Wool + Tailor paves the way for a new generation of creativity and innovation in an area steeped in the history of tailoring and the wool trade. It adds to the rich tapestry of buildings in Aldgate’s busy commercial hub.
Situated in one of London’s fastest-growing areas, key to the brief was to bring it up to contemporary standards. Wool + Taylor now offers high-quality media-style workspace, catering for a range of businesses and start-ups. An extension on the top floor increases net internal floor area and maximises efficient site usage.
Dynamic fret-cut detailing and a bespoke reception desk create an outstanding first impression. The office floors have generous floor-to-ceiling heights and a widely spaced column grid. Exposed industrial features celebrate the building’s history.
Unusually, the two 1980s, street-facing north and south facades were markedly different in style, and this gave a disjointed effect. It was crucial to knit together the distinct styles of the surrounding buildings – the Modernist look of Alie Street and the more traditional yellow brick frontage of St Mark Street, while allowing each to respond to its specific context.
Giving the tired building a new lease of life, the dark red and purple polished granite of the front facade has been sand-blasted and painted matt black. This introduces a cleaner, simplified contemporary aesthetic and ties in sensitively with the streetscape, which has recently been radically altered.
Contrasting with the black paint, anodised aluminium reveals accentuate the fenestration. The use of existing openings was maximised, flooding the interior with more natural light. The windows have been replaced with high-performance aluminium glazing, bringing window and door elements up to modern standards.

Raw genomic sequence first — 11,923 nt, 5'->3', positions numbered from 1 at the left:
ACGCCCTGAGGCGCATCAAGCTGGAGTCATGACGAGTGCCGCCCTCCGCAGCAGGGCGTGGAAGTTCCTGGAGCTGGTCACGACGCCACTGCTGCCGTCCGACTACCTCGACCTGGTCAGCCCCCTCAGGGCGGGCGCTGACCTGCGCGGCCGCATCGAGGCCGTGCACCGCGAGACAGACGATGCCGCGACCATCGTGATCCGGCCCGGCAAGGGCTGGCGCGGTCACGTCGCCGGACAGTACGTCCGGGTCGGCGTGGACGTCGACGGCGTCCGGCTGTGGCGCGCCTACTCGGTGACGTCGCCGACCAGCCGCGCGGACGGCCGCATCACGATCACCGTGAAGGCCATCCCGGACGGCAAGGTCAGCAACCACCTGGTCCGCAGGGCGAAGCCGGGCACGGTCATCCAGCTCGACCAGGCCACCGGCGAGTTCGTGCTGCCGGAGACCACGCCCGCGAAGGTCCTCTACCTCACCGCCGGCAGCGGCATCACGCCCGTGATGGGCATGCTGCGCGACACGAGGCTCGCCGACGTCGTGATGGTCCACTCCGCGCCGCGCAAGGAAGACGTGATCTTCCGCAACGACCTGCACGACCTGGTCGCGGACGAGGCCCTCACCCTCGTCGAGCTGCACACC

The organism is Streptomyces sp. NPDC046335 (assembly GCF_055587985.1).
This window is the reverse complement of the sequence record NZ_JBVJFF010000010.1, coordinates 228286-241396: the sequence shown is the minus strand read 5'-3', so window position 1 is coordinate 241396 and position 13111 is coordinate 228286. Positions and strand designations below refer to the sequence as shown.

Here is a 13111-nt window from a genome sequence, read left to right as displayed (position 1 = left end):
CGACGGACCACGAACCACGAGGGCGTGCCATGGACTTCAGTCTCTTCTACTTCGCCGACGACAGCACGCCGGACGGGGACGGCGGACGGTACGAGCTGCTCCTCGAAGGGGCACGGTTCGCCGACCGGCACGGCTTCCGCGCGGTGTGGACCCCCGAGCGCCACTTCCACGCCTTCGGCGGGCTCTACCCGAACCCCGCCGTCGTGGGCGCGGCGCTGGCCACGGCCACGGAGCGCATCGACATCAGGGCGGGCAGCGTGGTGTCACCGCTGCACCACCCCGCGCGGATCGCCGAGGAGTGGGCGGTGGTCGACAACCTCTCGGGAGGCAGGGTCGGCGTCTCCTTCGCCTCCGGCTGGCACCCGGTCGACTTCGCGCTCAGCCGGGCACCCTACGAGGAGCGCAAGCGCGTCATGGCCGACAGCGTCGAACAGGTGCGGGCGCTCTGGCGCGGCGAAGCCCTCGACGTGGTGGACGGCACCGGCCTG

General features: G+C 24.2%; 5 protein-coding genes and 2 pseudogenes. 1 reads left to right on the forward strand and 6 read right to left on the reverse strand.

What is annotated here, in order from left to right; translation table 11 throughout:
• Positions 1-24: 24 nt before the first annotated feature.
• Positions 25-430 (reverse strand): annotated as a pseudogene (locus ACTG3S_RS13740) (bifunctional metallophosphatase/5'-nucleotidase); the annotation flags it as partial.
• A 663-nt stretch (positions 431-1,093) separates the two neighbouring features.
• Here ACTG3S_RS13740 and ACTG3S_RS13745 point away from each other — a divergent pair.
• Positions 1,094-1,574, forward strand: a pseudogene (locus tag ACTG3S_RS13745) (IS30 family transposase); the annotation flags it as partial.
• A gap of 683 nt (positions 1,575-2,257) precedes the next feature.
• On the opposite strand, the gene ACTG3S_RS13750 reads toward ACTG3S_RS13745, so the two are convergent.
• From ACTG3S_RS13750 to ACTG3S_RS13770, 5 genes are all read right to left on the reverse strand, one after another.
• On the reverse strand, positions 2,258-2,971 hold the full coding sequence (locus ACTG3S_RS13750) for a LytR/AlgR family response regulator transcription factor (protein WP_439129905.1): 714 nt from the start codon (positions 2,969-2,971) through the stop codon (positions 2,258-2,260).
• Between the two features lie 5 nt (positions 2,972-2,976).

Working with the grain of a neighbouring, listed Victorian warehouse, the rear elevation has been extended with red sand-faced wire-cut brick. New aluminium Crittal-style windows embellish the fabric, and a new black render finish on the ground floor gives the building a base on which to sit.
Top floor extension
The sixth-floor extension, with a lightweight zinc standing seam, bridges the differing scale and style of the front and the rear and ties them together. The seventh floor, primarily visible from the front facade, features aluminium rainscreen cladding to match the window reveals below, providing consistency to the design yet appearing as a lightweight extension element.
A south-facing terrace on the sixth floor and a dual-aspect terrace on the seventh give panoramic views across the city and beyond, acting as a place to meet or unwind and complementing an inspiring workspace. Internal layouts have been improved, and a cycle store, lockers and shower changing area are included.
To ensure sustainability and provide comfortable working conditions all-year-round, a high-efficiency HVAC system and a waste strategy were provided, along with a photovoltaic solar system. Alie Street also boasts an eco-friendly biodiverse roof, and facilities to ensure full accessibility with level access to all building entrances, step-free circulation and access to external terraces, lift access to all floors and disabled refuge on every level.
Architect, Simon Fancourt, said: “Alie Street was peculiar with its two very different aesthetics, both betraying their ages. To add to this, the streetscape itself is characterised by an array of massing, scale and architectural styles. The challenge to find common ground that would unite and celebrate both captivated us at gpad. We’re excited to have brought something new to the area to stimulate its continuing regeneration.
“In London, it’s that patchwork effect of new and historic buildings that is really exciting. It gives you a lot to feed off as a designer. Placemaking was also an important factor influencing our approach; in order to reinvigorate the neighbourhood for the vibrant community in the area, causing minimal impact on adjacent buildings in terms of daylight and sense of place and permanence was key.”
Gavin Wogman from Maurice Investments said: “Aldgate is a thriving area that’s recently gone through a major transformation. Being on the fringes of the city, it sees a lot of overspill in terms of demand for office space. This was a great opportunity to create a really curated space that reflects the history of the area while responding to the need for great quality offices.”